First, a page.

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February 28 Iron Tribe Performance Pour

Las Vegas, N.M. – Molten metal flung against a wall will burst into a spectacular display of pyrotechnics during Highlands University’s Iron Tribe 2019 performance casting event on Feb. 28 from 6 to 8:30 p.m. Students from 10 universities will participate in Iron Tribe 2019.

The sparkling highlight of the iron pour performance is based upon Dashuhua, the ancient Chinese Festival of Lights tradition that is still popular during the Chinese New Year. The event will be in the parking lot at the northwest corner of 7th Street and Douglas Avenue in Las Vegas.

“We’ve added to the iron performance this year with a fiery and playful rendition of the game Hungry Hungry Hippos performed by Fort Hays State University students,” said Highlands fine arts professor David Lobdell, who established the biennial Iron Tribe event in 2001. “There’s a fascination with watching fire transform material like iron. The drama of nighttime contrasting with the explosion of molten metal being thrown against the wall makes for a compelling visual and primal experience.”

Lobdell said an Iron Tribe record of more than 1,400 pounds of metal will be melted on-site in the university’s furnace to roughly 2,400 degrees Fahrenheit for the fiery iron performance.

The closing reception for the Iron Tribe 2019 iron art sculpture exhibit is March 1 from 3 to 5 p.m. in Burris Hall Gallery, 903 University Ave. It features 90 leading international and American contemporary iron artists as well as photographers, painters and fine-art print makers.

“This exhibit is worthy of an exhibition in any gallery or museum in the world for its innovation, craftsmanship and collective vision. This exhibit is as much about the culture of iron casting artists as it is about iron art,” Lobdell said.

Lobdell said experienced fine arts students in his Exhibit Design Class are involved in every aspect of Iron Tribe 2019.

“Iron Tribe is a transformative experience for our Highlands fine arts students where they grow professionally and artistically,” said Lobdell, who chairs the Visual and Performing Arts Department at Highlands.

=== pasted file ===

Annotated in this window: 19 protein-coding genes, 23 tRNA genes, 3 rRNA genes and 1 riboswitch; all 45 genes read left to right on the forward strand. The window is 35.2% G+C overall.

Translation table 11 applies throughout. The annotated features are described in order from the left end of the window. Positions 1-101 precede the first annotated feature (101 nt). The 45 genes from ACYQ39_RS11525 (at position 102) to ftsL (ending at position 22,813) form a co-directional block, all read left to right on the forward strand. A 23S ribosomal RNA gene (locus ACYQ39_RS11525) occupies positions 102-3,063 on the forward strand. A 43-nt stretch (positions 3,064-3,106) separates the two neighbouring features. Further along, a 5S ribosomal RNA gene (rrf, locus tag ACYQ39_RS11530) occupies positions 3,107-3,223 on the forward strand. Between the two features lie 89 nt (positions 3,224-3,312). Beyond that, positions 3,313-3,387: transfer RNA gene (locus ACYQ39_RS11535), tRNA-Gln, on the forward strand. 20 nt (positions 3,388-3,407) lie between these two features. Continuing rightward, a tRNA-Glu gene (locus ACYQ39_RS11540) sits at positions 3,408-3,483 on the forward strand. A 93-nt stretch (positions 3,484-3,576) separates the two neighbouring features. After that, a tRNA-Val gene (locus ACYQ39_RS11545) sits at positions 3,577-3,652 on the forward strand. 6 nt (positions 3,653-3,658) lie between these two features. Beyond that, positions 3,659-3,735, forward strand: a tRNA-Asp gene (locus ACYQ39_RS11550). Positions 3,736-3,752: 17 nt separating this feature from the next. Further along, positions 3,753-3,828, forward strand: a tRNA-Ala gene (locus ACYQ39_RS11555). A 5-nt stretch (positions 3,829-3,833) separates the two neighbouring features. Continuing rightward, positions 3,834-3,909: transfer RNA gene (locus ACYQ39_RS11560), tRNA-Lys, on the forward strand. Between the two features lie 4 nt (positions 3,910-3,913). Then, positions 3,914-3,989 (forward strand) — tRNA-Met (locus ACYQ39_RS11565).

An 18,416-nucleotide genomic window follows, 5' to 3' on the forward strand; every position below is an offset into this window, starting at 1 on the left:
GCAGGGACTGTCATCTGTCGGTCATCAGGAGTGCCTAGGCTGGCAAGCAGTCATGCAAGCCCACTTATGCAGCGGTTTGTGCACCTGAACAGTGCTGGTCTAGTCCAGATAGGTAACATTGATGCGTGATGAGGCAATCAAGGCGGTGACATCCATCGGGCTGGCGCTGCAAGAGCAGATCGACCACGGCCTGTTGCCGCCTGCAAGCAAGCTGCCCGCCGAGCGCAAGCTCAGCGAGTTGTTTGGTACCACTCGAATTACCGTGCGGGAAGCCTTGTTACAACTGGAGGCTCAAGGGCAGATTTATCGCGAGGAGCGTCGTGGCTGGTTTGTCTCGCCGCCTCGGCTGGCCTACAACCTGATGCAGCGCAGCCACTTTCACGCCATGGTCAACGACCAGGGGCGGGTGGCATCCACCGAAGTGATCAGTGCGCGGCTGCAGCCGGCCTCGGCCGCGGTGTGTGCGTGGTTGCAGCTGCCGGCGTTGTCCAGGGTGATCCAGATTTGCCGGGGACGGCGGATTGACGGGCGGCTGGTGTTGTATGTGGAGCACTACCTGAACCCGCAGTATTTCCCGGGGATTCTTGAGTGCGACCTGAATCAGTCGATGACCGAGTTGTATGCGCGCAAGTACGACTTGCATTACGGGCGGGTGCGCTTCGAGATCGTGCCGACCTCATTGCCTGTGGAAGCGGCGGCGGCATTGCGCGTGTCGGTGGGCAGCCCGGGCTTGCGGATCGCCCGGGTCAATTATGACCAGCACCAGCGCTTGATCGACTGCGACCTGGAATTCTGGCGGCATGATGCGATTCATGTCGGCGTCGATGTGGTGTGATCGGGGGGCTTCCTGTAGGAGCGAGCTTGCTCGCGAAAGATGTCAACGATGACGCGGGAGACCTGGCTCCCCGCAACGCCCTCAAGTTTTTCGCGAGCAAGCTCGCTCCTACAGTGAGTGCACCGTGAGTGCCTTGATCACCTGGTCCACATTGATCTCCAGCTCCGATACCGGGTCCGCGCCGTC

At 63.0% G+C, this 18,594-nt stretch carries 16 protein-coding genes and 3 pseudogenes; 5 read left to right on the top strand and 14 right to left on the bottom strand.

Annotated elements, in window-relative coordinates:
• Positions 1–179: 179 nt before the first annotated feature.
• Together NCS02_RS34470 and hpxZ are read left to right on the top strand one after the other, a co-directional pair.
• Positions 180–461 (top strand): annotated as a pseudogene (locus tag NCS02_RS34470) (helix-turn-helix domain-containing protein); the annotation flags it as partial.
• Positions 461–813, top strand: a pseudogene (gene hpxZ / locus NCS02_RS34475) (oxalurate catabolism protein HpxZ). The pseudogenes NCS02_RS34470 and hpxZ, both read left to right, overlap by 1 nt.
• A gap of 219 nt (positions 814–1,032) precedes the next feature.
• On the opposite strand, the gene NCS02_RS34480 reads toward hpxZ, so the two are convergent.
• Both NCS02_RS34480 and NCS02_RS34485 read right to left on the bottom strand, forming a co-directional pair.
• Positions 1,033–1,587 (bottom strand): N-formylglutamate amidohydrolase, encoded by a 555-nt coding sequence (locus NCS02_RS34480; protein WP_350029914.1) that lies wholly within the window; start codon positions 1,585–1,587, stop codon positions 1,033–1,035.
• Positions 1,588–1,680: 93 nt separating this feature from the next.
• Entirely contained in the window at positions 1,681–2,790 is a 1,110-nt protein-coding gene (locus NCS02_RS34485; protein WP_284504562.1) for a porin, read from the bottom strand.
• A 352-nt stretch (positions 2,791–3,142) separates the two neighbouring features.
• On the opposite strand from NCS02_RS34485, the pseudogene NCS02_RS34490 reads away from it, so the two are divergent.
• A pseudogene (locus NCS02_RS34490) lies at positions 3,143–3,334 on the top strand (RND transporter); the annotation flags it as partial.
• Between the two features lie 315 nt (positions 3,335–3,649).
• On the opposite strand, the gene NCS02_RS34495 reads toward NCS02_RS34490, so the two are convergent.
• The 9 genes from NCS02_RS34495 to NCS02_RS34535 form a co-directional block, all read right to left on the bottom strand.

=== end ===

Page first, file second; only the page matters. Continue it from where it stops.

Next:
Photo of molten metal sparkling in the night

An iron artist creates a fiery display during the Iron Tribe 2017 performance iron pour at Highlands. Photo: Margaret McKinney/Highlands University

Toby Flores is a noted cast iron sculptor who has exhibited his art at every Iron Tribe since its inception at Highlands. He is a fine-arts professor at Fort Hays State University in Kansas.

“David is a very thoughtful and knowledgeable international leader in the iron art movement,” Flores said. “He’s like the glue that connects iron artists from across the country and globally. David is highly respected for his experience and innovative artwork. His work is narrative-based with each piece telling a story.”

Flores said Lobdell is very encouraging with all students, not just his own, seeing the potential in young artists and nurturing them.

“I’m bringing a contingent of 17 of my art students from Fort Hays to Iron Tribe this year,” Flores said.

Lobdell said the common thread for iron artists is the blast furnace that brings them together to melt metal for their cast pieces.

“Iron art casting has a strong primordial element that connects us to the universe. When we see a shooting star, that’s a hunk of iron ignited in the sky,” Lobdell said.

He said the Western Cast Iron Art Alliance grew out of Iron Tribe in 2008. Lobdell still serves on the board for the nonprofit.

Other public Iron Tribe 2019 events include:

Symposium – March 1 from 1 to 3 p.m. in Burris Hall, Lecture Room 129. The featured speaker is Christopher Thomson, a Northern New Mexico forged-steel artist known for his hand-forged sculptures and architectural ironworks as well as forged steel lamps, sconces and furniture.

Production Casting Session – March 2 from 9 a.m. until completion, Highlands University art foundry, 914 11th St.

For more information about Iron Tribe 2019, contact Lobdell at 505-454-3570 or dlobdell@nmhu.edu